Golden Week is over and summer is almost upon us, and soon we’ll be enjoying warm weather delights like natsu matsuri (summer festivals). But many of Tokyo’s major festivals actually fall in late spring, so to help you get an early start on matsuri season here’s a guide to the best celebrations.
Kanda Matsuri (properly known as Kanda Myojin Omikoshi Togyo) is, along with Sanja Matsuri and Sanno Matsuri, one of the historic Three Great Festivals of Tokyo. The full festival is only celebrated in odd-numbered years, so those who visit in 2009 will be treated to a large number of events throughout the week, including taiko drumming and a torchlight noh performance. The highlights fall on the weekend, with a day-long Shinkosai procession on the 9th in which traditionally dressed participants parade through the neighborhood; mikoshi (portable shrines) will be carried around the area from 9:00am to 6:00pm on the 10th.
The Tokyo Port Festival brings the majestic Kaio Maru, one of the largest sailboats in the world, to Harumi Futo (Harumi Pier) where it can be inspected by visitors both inside and out. Both days also feature a flea market and fish, produce and flower markets, and on the 17th there will be a fireboat parade, a fire-fighting drill, and a “water pageant” featuring colored water hosed from a fireboat.
The Asakusa Sanja Matsuri is the liveliest of Tokyo’s Three Great Festivals and the only one that is fully celebrated each year, attracting up to 1.5 million spectators over three days. The festival begins at 1:00pm on the 15th with Meibutsu Daigyoretsu, a musical parade of traditionally dressed musicians and dancers. On the 16th over 100 mikoshi will be carried through the neighborhood from 12:30 pm, and on the 17th three great mikoshi will be paraded around the neighborhood throughout the day.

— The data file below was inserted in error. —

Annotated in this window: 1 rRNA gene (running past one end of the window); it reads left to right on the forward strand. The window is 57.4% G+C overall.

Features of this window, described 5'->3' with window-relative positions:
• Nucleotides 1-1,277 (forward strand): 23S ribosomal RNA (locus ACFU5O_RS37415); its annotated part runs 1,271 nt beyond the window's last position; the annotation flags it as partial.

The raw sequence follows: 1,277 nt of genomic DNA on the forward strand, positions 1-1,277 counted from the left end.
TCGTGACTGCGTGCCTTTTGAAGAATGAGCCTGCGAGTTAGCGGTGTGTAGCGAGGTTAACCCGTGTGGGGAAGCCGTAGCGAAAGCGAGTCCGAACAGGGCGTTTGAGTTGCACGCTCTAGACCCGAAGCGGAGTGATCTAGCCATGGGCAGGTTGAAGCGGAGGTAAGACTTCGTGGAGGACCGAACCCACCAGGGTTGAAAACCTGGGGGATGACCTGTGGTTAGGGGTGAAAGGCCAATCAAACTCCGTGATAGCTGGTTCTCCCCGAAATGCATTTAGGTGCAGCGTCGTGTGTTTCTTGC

Over 100 yatai (festival stalls) will be set up over three days, creating a lively atmosphere, with mikoshi carried around the streets of Shinjuku on the 24th.
More information (Japanese only):
Members of the Edo Civilian Fire Fighters' Association will hold a ladder acrobatics demonstration around noon after a solemn memorial ceremony.
One of the biggest ofujisan no ueki ichi (potted plant fairs) in Tokyo, featuring a wide variety of bonsai, live flowers and other potted plants from noon to around 10:00 pm each day.
The highlight of this three-day matsuri is the night festival on June 6th from 7:00 pm to 9:00 pm. The largest mikoshi in Tokyo, weighing nearly four metric tons, is lit with paper lanterns carried through the streets.
One of the Three Great Festivals of Tokyo, this matsuri’s main event, the Jinkosai procession, won’t be held this year as it occurs only during even-numbered years. A number of smaller processions and ceremonies will be held, along with traditional music and dance performances and open-air tea ceremonies.